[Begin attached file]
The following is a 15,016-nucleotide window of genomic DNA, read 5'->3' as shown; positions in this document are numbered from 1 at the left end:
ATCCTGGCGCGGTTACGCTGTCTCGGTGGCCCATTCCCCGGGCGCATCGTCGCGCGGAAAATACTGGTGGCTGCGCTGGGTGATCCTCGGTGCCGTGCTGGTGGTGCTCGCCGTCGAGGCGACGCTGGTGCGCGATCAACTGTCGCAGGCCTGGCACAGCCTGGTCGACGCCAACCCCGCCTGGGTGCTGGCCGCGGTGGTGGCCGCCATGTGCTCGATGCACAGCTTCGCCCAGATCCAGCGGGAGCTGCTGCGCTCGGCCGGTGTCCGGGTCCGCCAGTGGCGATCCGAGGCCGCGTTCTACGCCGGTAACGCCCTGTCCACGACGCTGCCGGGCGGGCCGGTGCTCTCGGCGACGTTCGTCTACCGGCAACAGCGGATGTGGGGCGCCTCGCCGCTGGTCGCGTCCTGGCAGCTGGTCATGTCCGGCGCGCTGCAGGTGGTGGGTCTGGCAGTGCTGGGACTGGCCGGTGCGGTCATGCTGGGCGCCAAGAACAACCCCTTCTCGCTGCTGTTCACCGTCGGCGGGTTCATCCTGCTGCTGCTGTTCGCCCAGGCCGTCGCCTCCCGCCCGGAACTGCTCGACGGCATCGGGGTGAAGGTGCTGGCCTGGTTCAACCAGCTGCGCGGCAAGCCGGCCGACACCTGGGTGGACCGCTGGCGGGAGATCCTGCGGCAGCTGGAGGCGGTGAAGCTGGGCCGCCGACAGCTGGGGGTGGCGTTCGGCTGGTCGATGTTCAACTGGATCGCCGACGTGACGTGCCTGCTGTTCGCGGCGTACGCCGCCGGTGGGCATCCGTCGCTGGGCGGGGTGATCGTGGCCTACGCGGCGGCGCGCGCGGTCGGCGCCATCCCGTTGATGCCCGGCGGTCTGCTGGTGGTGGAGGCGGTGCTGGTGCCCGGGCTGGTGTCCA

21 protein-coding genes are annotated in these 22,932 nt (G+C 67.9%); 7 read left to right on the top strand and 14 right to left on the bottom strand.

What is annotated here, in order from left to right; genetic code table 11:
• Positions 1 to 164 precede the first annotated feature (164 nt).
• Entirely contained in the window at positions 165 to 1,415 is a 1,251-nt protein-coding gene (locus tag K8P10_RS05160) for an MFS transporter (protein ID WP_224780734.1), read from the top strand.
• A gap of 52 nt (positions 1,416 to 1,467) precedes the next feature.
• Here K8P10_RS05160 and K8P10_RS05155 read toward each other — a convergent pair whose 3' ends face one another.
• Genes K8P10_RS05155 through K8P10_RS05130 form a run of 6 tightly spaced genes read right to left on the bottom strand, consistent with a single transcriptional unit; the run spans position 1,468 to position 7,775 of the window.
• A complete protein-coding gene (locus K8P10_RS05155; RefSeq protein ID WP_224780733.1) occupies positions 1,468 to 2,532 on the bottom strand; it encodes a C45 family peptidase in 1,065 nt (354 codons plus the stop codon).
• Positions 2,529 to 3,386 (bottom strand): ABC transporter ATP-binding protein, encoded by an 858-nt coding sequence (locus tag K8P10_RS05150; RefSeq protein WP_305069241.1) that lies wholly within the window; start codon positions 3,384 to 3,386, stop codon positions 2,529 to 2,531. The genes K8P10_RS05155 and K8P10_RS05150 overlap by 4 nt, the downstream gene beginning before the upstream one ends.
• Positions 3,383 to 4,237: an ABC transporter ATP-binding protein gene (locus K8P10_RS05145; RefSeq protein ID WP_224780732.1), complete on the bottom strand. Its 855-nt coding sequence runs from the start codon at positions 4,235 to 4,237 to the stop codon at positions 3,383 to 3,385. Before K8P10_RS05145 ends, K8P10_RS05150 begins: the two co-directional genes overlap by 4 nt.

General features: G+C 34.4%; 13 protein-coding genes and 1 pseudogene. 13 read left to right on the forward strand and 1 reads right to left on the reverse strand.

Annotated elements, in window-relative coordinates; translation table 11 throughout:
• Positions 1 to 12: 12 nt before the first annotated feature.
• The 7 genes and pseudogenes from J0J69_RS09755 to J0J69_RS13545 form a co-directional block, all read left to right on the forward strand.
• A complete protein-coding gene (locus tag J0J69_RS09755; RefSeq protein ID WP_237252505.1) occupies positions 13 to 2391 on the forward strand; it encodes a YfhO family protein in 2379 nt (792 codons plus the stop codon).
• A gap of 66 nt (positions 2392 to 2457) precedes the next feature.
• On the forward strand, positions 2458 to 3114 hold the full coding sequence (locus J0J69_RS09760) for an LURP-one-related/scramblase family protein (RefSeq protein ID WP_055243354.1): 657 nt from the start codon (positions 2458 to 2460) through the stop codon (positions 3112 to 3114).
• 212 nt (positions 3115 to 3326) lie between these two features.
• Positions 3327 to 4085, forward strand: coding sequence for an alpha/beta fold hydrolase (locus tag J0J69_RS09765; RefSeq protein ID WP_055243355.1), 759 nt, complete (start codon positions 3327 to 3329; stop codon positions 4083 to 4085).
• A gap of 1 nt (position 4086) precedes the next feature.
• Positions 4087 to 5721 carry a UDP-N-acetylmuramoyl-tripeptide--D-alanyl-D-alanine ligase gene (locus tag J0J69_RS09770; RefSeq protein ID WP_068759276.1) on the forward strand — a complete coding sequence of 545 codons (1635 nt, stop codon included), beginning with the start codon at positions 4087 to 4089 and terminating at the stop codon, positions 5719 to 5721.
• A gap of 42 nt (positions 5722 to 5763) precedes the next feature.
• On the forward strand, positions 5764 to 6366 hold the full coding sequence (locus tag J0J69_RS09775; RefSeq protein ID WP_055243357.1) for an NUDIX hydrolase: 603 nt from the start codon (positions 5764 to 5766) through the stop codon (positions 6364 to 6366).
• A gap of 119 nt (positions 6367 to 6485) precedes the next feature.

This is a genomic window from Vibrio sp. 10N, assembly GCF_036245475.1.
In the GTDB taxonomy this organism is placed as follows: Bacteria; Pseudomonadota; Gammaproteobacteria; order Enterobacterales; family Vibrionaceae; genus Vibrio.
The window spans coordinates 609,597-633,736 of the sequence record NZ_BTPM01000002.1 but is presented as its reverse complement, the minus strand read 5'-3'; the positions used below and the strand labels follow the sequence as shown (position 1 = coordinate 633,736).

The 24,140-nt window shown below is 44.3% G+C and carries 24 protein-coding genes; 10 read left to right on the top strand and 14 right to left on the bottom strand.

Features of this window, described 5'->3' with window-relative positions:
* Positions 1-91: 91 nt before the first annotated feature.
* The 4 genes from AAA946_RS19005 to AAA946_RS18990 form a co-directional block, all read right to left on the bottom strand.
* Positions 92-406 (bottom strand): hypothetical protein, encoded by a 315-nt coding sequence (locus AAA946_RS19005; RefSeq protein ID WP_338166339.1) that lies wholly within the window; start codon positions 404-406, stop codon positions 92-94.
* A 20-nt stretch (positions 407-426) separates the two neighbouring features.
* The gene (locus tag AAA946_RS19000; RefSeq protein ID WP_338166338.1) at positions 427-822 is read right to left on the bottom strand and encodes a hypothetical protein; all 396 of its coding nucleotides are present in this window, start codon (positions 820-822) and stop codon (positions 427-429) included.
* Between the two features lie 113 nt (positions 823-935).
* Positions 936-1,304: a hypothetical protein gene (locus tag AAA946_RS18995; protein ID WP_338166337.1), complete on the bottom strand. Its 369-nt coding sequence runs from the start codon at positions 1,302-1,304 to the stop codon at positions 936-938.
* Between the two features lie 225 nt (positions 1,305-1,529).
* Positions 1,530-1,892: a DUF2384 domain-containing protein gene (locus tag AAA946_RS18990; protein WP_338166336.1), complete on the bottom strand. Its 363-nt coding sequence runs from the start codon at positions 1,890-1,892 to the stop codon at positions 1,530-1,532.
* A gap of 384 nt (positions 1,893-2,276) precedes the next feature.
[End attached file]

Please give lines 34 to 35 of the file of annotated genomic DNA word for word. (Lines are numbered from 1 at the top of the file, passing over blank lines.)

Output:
* Positions 92-406 (bottom strand): hypothetical protein, encoded by a 315-nt coding sequence (locus AAA946_RS19005; RefSeq protein ID WP_338166339.1) that lies wholly within the window; start codon positions 404-406, stop codon positions 92-94.
* A 20-nt stretch (positions 407-426) separates the two neighbouring features.